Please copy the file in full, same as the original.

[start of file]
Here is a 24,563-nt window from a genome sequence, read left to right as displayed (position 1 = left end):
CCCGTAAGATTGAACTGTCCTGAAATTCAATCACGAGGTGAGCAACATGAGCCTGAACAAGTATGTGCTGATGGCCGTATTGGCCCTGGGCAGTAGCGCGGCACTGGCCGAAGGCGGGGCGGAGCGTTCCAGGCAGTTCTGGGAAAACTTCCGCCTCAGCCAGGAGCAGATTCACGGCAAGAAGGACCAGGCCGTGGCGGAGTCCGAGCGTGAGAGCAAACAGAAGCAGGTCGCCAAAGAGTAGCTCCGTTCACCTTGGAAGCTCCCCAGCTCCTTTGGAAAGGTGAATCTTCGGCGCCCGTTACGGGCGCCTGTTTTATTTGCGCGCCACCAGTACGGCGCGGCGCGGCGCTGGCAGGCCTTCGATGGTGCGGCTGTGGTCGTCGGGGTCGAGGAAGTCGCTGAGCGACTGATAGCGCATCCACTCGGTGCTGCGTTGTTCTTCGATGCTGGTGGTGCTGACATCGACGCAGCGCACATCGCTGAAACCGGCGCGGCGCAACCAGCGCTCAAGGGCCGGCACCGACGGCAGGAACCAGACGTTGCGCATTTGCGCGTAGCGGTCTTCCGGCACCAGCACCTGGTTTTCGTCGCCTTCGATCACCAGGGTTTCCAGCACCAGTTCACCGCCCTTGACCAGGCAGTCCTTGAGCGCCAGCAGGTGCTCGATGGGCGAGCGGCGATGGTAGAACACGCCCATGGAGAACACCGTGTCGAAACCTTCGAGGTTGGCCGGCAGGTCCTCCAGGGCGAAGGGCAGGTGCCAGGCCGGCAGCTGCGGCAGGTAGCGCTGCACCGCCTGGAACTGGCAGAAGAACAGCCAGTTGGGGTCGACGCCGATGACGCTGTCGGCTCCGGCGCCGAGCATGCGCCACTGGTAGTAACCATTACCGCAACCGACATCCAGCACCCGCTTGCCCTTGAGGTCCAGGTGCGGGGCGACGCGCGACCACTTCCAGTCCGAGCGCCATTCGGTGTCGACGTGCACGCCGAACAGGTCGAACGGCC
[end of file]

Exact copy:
Here is a 24,563-nt window from a genome sequence, read left to right as displayed (position 1 = left end):
CCCGTAAGATTGAACTGTCCTGAAATTCAATCACGAGGTGAGCAACATGAGCCTGAACAAGTATGTGCTGATGGCCGTATTGGCCCTGGGCAGTAGCGCGGCACTGGCCGAAGGCGGGGCGGAGCGTTCCAGGCAGTTCTGGGAAAACTTCCGCCTCAGCCAGGAGCAGATTCACGGCAAGAAGGACCAGGCCGTGGCGGAGTCCGAGCGTGAGAGCAAACAGAAGCAGGTCGCCAAAGAGTAGCTCCGTTCACCTTGGAAGCTCCCCAGCTCCTTTGGAAAGGTGAATCTTCGGCGCCCGTTACGGGCGCCTGTTTTATTTGCGCGCCACCAGTACGGCGCGGCGCGGCGCTGGCAGGCCTTCGATGGTGCGGCTGTGGTCGTCGGGGTCGAGGAAGTCGCTGAGCGACTGATAGCGCATCCACTCGGTGCTGCGTTGTTCTTCGATGCTGGTGGTGCTGACATCGACGCAGCGCACATCGCTGAAACCGGCGCGGCGCAACCAGCGCTCAAGGGCCGGCACCGACGGCAGGAACCAGACGTTGCGCATTTGCGCGTAGCGGTCTTCCGGCACCAGCACCTGGTTTTCGTCGCCTTCGATCACCAGGGTTTCCAGCACCAGTTCACCGCCCTTGACCAGGCAGTCCTTGAGCGCCAGCAGGTGCTCGATGGGCGAGCGGCGATGGTAGAACACGCCCATGGAGAACACCGTGTCGAAACCTTCGAGGTTGGCCGGCAGGTCCTCCAGGGCGAAGGGCAGGTGCCAGGCCGGCAGCTGCGGCAGGTAGCGCTGCACCGCCTGGAACTGGCAGAAGAACAGCCAGTTGGGGTCGACGCCGATGACGCTGTCGGCTCCGGCGCCGAGCATGCGCCACTGGTAGTAACCATTACCGCAACCGACATCCAGCACCCGCTTGCCCTTGAGGTCCAGGTGCGGGGCGACGCGCGACCACTTCCAGTCCGAGCGCCATTCGGTGTCGACGTGCACGCCGAACAGGTCGAACGGCC